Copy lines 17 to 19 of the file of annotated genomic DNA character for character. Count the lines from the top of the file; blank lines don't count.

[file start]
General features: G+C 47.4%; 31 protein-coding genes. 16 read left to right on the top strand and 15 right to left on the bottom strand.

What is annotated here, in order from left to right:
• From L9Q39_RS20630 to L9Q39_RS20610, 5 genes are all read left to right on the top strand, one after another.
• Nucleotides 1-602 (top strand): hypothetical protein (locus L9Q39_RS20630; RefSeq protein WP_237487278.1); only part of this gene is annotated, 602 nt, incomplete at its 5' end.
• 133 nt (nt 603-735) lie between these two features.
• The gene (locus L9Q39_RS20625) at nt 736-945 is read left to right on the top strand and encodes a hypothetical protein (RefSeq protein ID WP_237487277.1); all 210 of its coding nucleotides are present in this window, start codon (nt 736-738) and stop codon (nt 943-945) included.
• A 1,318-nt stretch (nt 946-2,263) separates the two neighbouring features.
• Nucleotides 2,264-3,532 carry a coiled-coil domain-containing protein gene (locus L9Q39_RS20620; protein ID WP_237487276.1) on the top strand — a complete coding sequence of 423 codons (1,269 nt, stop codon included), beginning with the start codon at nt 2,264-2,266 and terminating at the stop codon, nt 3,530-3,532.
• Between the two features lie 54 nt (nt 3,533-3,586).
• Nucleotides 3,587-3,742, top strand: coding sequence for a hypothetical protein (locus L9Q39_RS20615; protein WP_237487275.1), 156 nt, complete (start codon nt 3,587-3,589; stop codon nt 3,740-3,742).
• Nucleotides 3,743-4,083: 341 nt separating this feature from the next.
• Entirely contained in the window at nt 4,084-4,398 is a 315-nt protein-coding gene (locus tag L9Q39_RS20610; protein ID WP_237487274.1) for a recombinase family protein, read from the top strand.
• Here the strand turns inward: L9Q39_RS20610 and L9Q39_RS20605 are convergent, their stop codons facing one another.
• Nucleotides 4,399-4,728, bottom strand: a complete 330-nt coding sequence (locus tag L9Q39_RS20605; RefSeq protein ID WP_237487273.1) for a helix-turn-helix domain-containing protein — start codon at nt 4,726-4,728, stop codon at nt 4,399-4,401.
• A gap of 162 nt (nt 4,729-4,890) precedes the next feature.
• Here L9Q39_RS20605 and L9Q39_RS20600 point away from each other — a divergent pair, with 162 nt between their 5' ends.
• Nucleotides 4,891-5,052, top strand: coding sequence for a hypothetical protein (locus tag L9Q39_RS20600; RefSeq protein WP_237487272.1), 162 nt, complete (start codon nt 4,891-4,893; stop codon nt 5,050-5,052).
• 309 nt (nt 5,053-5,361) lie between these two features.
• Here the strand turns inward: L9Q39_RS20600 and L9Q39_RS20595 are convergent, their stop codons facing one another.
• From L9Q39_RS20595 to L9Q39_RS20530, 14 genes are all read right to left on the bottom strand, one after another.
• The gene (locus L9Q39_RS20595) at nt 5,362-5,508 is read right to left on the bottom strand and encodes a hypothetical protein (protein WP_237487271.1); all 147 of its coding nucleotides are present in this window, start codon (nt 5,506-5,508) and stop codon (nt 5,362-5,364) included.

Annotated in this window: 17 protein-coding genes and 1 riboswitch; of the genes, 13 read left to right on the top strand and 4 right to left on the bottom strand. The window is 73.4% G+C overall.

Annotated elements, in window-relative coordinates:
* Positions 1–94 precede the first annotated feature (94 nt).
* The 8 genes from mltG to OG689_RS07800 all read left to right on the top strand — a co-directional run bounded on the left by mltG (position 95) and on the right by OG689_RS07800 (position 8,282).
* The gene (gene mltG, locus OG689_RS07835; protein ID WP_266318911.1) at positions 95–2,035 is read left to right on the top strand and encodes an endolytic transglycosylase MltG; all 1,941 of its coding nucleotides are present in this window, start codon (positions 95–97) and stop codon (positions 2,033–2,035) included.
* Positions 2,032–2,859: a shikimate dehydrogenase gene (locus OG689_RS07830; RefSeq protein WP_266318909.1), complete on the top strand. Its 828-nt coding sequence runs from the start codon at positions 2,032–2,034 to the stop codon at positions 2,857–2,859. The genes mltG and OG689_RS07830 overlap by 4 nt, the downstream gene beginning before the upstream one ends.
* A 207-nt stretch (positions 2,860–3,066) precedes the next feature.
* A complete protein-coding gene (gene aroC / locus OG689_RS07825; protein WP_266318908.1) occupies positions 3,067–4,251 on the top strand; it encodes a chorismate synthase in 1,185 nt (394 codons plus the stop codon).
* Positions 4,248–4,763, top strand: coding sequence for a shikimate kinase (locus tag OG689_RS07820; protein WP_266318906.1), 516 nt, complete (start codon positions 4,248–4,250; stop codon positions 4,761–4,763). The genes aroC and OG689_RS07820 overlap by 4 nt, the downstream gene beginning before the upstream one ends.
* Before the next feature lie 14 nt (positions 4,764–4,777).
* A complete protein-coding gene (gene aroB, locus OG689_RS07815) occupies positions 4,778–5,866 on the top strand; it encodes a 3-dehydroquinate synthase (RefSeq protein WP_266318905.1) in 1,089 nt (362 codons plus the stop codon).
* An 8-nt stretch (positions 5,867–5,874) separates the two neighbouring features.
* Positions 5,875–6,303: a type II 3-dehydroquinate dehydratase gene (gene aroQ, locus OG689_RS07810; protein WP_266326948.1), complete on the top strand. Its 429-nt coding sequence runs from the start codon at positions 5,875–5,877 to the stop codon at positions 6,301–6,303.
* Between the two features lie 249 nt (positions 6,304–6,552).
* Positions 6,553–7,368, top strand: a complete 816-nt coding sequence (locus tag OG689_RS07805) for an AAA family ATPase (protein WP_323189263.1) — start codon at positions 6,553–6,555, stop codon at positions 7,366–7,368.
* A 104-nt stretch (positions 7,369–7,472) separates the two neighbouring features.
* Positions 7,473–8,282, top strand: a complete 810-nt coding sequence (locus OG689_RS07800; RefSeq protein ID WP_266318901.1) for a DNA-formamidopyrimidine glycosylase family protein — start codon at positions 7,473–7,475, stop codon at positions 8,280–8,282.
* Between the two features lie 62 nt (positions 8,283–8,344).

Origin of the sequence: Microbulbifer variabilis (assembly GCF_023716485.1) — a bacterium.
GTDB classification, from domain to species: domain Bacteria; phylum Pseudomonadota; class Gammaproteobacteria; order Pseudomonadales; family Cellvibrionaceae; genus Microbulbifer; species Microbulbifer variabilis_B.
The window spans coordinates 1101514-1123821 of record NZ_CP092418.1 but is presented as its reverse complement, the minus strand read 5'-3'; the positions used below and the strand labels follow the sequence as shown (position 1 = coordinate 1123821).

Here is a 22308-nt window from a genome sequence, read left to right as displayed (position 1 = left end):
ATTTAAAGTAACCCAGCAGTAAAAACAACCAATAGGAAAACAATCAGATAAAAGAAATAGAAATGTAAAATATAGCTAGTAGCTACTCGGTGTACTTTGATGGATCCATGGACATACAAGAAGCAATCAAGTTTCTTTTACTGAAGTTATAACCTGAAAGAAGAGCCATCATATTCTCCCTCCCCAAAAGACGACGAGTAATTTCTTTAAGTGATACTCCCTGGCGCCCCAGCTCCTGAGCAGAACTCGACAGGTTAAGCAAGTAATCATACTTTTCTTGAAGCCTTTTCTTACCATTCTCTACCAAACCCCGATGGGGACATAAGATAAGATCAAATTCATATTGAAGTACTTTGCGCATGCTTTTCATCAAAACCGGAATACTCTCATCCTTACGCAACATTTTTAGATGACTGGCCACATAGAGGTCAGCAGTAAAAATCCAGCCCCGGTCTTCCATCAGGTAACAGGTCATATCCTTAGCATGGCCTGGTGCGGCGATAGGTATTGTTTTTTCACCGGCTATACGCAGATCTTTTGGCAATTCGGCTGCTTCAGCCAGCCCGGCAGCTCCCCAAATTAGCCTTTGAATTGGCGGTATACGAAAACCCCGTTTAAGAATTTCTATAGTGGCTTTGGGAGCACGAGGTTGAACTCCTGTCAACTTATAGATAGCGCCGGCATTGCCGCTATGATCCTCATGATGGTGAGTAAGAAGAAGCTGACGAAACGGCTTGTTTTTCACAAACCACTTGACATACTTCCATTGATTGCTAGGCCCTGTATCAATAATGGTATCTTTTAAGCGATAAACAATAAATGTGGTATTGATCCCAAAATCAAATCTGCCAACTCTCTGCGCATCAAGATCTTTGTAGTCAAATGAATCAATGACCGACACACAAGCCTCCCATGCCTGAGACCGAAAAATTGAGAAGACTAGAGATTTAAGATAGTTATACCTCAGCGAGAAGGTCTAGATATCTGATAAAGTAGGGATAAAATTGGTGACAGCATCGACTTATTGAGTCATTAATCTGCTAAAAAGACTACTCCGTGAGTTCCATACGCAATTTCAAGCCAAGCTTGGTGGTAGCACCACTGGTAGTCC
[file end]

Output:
• Nucleotides 4,891-5,052, top strand: coding sequence for a hypothetical protein (locus tag L9Q39_RS20600; RefSeq protein WP_237487272.1), 162 nt, complete (start codon nt 4,891-4,893; stop codon nt 5,050-5,052).
• 309 nt (nt 5,053-5,361) lie between these two features.
• Here the strand turns inward: L9Q39_RS20600 and L9Q39_RS20595 are convergent, their stop codons facing one another.